For many people, budgets are a way of life—but for a police department, cost cutting could mean the difference in actually saving a life. Ever since the economy started to turn in 2008, law enforcement departments across the country have had to tighten their purse strings, eliminating special community programs and delaying the purchase of the most up-to-date equipment in order to remain financially viable day-to-day. The Lake Forest Police Department (LFPD) was no different, that is until Commander Rob Copeland had an idea for how to resurrect some of the important lost causes and move his operation forward.
Copeland had attended an annual International Association of Chiefs of Police Conference where he learned about starting a public-private partnership to fund initiatives outside the normal day-to-day budgetary items. With the approval of Chief of Police James Held and the City Manager in mid-2014, Copeland and his administrative partner, Records Clerk Kasey Morgan, got to work recruiting a five-member voluntary board of active community members and business leaders to help solicit private donations, 100 percent of which would be used to meet the mission of making the community and the police force “safer, stronger, together.”
With the recent one-year anniversary of the Lake Forest Police Foundation, Copeland and board members Terry Rozdolsky (president), Steven Esposito, Paul Burt, Rick Price, and Jay McAveeney are humbled that expectations have not only been met but have far surpassed what they had initially planned. “We have seen just an outpouring of funds,” admits Esposito who figures that the total contributions have topped $150,000, fueled mainly through phone and letter campaigns to friends and family; a first official fundraiser will be held in March 2016. “The generosity of people who live and work in Lake Forest has been overwhelming in how they have all come together in an effort to help,” he continues—and the payback has been rewarding for the community, too.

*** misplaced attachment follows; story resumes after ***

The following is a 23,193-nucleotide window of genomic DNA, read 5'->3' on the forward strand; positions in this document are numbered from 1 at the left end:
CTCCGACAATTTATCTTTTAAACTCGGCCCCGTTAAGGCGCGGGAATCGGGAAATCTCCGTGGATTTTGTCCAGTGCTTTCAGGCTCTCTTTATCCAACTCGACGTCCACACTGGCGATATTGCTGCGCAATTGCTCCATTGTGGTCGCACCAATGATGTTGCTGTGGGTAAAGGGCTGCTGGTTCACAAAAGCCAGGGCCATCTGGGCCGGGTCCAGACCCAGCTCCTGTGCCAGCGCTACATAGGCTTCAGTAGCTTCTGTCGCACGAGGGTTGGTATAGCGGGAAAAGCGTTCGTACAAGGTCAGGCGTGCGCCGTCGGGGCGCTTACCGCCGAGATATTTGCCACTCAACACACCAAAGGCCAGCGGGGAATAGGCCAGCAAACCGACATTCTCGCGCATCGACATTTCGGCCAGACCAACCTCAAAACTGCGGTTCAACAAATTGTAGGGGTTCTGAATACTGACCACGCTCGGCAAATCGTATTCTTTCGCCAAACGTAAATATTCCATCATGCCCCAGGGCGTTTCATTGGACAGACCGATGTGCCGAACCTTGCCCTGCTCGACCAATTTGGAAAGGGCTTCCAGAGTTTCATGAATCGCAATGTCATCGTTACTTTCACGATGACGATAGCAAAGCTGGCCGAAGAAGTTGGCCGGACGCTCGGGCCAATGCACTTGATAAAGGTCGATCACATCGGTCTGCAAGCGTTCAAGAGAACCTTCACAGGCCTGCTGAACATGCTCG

One of the first initiatives of the Foundation was paying for and updating all of the 9-year-old defibrillators in LFPD’s fleet of squad cars. “If it saves one life, it’s worth it.” Copeland says his officers fortunately have not had to use them yet, but they have put good use to new alternative light sources that better help technicians recover evidence in crime scenes as well as newly furbished Individual Officer Trauma Kits that offer military-grade pressure bandages and tourniquets that keep wounds under control. “We saw the benefits of the quick application of tourniquets to save lives during the Boston Marathon bombing, ” says Copeland.
Other uses of the Foundation funds have been for more sanguine purposes such as supporting the LFPD’s Bike Rodeo, held in May, where children can get proper helmet fittings and parents can make sure their seat height is correct. As well, money has been pumped into boosting the Citizen’s Police Academy (where Rozdolsky first met Copeland and began the conversation) and restarting previously offered women’s self defense classes. “We used some of the money to convert an old workout room at the station to a defensive tactics room,” says Rozdolsky, noting that the space is also used for supplementary police training. Also purchased were protective Blauer Tactical Training Suits (a cost of $7,000) that allow participants to enact scenarios without physically harming anyone. “With what’s going on in the world today, it’s important for people to know how to defend themselves,” says Esposito.
The Lake Forest Police Foundation has been instrumental in allowing the department to engage in current real-world scenarios like these, says Copeland, who is most excited about offering a new cyber safety program for middle school and high school students and their parents this fall. “We want to teach children how they can be safe online and also make sure parents know what they need to look out for and that they are knowledgeable of the latest programs and apps,” says the Commander. “With all the online bullying and sexting, it’s become a huge issue that we see all the time and we want this to be an educational platform.”
Lake Forest is one of the only police departments in the area to have such a unique funding mechanism (it’s most frequently seen in larger cities; New York was one of the first). Copeland only knows of Lincolnwood that has a similar program, but he has heard rumblings that Highland Park and Deerfield may be interested in starting up their own after seeing the success of the LFPF, which Esposito attributes to having a very active board. Copeland couldn’t agree more. “We want to get as many people as possible in our community involved so they can see what we do. A more informed community is a stronger community.”
For more information on the Lake Forest Police Foundation, or to donate, visit lakeforestpolicefoundation.org.
By Selena Fragassi // Photography by Robin Subar